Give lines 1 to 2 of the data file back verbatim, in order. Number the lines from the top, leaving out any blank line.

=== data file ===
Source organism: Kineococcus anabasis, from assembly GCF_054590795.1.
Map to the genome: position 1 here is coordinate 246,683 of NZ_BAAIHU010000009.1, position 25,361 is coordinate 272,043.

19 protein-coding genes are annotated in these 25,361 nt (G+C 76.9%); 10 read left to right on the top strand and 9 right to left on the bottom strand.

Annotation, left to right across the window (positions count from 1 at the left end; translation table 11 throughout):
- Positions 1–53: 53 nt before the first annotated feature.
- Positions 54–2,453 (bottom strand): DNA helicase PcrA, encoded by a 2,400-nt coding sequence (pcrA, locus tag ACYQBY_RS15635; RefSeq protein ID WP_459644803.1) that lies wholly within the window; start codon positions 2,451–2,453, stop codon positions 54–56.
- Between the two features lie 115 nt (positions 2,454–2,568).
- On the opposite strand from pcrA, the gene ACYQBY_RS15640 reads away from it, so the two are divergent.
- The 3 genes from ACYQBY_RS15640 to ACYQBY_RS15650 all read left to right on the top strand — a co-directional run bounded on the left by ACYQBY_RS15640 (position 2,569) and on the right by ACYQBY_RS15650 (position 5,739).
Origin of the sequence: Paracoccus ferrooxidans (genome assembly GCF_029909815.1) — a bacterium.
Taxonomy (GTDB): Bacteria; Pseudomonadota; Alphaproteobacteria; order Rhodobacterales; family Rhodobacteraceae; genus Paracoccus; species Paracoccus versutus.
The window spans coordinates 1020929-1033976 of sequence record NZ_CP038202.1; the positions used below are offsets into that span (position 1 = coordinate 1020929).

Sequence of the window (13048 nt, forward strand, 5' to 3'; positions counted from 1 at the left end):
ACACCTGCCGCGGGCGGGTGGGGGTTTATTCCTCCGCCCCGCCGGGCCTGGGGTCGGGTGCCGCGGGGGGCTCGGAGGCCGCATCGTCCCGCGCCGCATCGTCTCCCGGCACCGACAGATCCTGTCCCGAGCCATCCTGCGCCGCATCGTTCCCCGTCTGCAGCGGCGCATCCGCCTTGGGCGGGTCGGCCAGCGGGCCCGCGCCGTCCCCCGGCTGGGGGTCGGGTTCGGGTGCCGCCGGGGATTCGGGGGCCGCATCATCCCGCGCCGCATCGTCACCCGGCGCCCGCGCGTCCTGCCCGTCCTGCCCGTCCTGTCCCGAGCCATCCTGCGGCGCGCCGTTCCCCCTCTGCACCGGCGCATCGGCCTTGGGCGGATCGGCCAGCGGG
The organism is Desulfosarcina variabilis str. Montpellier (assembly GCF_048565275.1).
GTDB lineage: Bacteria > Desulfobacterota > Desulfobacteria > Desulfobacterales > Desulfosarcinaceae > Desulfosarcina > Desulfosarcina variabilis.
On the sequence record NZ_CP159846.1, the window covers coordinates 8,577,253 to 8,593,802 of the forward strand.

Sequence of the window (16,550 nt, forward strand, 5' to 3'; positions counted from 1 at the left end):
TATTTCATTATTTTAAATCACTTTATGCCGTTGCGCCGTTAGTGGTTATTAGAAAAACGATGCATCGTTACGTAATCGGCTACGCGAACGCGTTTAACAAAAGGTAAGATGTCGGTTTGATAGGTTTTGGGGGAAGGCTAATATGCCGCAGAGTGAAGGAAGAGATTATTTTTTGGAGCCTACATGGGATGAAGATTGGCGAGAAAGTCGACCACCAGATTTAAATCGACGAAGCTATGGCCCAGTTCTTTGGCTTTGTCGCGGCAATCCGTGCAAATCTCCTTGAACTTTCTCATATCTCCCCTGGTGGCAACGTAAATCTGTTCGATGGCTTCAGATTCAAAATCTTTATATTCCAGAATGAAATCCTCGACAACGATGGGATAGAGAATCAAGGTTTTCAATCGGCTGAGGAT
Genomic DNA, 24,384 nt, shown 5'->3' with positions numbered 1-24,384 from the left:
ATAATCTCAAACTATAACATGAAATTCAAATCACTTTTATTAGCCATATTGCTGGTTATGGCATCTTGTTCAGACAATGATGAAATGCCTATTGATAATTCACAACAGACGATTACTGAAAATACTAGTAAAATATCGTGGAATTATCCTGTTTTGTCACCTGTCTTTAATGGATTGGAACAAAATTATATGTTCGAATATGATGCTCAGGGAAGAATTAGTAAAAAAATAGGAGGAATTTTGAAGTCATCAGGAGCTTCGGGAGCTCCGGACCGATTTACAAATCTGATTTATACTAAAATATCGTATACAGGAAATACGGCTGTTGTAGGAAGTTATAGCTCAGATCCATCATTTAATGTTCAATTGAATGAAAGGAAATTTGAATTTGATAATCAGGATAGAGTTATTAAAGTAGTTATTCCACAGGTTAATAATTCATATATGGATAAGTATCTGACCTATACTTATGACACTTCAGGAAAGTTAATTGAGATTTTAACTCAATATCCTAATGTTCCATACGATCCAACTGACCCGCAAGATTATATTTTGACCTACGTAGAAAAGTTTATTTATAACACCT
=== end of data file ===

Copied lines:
Source organism: Kineococcus anabasis, from assembly GCF_054590795.1.
Map to the genome: position 1 here is coordinate 246,683 of NZ_BAAIHU010000009.1, position 25,361 is coordinate 272,043.